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Midnight comes with support for LaTeX-like equation typesetting powered by KaTeX.


To stick as close as possible to the syntax used by LaTeX and recommended by KaTeX, you use the {{< math >}} shortcode to mark text to be rendered as math. Be sure to view the syntax used by KaTeX.

An inline equation: {{< math >}}y = mx + b{{< /math >}}

An inline equation: $y = mx + b$

A block-display equation:
{{< math >}}
x = \frac{-b \pm \sqrt{b^2 - 4ac}}{2a}
{{< /math >}}

A block-display equation:

$$x = \frac{-b \pm \sqrt{b^2 - 4ac}}{2a}$$

Why Another Shortcode?

It was possible to implement KaTeX without creating a new shortcode for it, however I found myself frustrated with the implementation that way.

Without the shortcode, to correctly render multiple lines of math, I had to do this in my markdown:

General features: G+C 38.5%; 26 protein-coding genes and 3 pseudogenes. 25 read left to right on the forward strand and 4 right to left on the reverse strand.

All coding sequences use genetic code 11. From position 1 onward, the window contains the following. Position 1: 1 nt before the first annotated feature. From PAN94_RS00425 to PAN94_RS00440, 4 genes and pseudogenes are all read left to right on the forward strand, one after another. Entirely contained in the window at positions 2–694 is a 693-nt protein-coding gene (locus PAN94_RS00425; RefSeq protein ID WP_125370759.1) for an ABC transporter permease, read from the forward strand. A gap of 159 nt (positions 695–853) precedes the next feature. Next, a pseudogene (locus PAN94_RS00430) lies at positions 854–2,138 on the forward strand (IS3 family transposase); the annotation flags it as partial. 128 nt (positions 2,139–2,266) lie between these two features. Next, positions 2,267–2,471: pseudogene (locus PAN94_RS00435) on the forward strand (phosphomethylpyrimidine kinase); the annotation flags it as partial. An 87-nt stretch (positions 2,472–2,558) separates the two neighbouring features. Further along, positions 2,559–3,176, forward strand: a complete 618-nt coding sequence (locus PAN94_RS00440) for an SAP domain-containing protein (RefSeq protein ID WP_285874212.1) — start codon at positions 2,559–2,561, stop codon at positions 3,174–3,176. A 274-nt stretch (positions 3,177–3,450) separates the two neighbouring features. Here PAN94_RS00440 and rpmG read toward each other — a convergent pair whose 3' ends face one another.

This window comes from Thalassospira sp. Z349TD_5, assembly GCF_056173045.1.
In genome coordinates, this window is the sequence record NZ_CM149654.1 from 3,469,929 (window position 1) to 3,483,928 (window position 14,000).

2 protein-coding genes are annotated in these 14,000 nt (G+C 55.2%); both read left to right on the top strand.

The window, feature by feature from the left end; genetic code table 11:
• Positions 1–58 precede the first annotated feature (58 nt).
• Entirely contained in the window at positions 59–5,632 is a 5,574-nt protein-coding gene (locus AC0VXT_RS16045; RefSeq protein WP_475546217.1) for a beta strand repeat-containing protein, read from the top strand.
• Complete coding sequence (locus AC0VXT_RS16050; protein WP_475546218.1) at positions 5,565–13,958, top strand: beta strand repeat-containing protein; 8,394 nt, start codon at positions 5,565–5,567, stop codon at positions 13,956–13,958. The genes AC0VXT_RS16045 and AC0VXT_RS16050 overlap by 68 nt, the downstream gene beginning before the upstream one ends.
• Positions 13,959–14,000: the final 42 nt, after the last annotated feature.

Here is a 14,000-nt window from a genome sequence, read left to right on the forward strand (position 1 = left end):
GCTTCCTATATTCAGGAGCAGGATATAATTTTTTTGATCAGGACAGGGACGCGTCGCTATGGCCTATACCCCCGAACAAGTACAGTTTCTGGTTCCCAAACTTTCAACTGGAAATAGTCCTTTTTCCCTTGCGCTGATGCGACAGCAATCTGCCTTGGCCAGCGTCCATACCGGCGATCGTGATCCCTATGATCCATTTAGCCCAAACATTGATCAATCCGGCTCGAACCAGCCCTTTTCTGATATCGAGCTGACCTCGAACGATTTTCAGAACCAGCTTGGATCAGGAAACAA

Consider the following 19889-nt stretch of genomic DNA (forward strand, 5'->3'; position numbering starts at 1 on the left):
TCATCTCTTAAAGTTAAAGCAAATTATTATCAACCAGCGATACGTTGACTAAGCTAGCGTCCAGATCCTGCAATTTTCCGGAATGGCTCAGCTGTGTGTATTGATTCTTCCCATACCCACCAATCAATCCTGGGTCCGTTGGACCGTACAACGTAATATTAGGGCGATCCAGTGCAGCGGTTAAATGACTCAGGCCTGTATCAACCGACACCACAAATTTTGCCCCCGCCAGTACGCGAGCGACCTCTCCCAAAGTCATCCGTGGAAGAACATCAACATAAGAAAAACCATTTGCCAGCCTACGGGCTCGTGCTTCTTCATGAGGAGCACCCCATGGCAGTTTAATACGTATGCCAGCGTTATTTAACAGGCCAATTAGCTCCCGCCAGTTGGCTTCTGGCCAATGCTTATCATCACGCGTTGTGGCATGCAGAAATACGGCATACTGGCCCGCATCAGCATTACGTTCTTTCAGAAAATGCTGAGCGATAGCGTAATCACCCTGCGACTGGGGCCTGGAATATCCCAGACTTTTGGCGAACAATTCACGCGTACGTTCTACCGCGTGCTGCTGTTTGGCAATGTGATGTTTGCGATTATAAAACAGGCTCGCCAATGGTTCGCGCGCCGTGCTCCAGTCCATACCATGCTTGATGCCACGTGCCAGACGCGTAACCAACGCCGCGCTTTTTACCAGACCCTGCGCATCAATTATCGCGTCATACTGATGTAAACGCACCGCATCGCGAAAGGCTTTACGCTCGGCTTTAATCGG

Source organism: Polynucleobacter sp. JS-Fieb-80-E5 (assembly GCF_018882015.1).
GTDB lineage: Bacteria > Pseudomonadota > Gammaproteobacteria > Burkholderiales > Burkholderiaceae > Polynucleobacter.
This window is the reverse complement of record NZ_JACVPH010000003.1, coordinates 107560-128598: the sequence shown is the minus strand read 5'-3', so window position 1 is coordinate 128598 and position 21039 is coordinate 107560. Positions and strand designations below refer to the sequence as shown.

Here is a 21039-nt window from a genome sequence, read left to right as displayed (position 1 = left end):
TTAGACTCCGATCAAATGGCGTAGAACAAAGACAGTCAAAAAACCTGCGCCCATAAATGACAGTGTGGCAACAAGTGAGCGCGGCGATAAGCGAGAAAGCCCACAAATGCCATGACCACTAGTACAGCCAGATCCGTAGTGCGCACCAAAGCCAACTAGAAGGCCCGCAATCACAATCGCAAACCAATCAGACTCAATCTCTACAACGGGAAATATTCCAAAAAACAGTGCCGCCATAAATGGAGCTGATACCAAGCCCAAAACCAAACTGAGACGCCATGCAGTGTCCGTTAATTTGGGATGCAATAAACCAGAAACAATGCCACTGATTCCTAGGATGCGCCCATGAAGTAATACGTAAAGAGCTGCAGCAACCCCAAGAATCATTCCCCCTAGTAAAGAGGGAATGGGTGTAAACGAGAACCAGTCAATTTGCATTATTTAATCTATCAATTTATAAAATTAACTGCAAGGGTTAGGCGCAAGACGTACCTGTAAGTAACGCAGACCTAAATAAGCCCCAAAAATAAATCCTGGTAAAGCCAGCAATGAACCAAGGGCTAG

$$x = 1$$
$$x = 2$$
$$x = 3$$
$$x = 4$$
$$x = 5$$
$$x = 6$$

With the shortcode, I don't need to type the dollar signs (they are automatically added by the shortcode).

{{< math >}}
x = 1
x = 2
x = 3
x = 4
x = 5
x = 6
{{< /math >}}

Why Not MathJax?

The biggest reason is speed. When tested using this comparison demo, MathJax took over two seconds (> 2000 ms) to render the LaTeX code while KaTeX took only 86 ms.

A secondary concern is that MathJax makes use of JavaScript's eval() function, which is generally considered unsafe and something to avoid. KaTeX, on the other hand, does not use eval().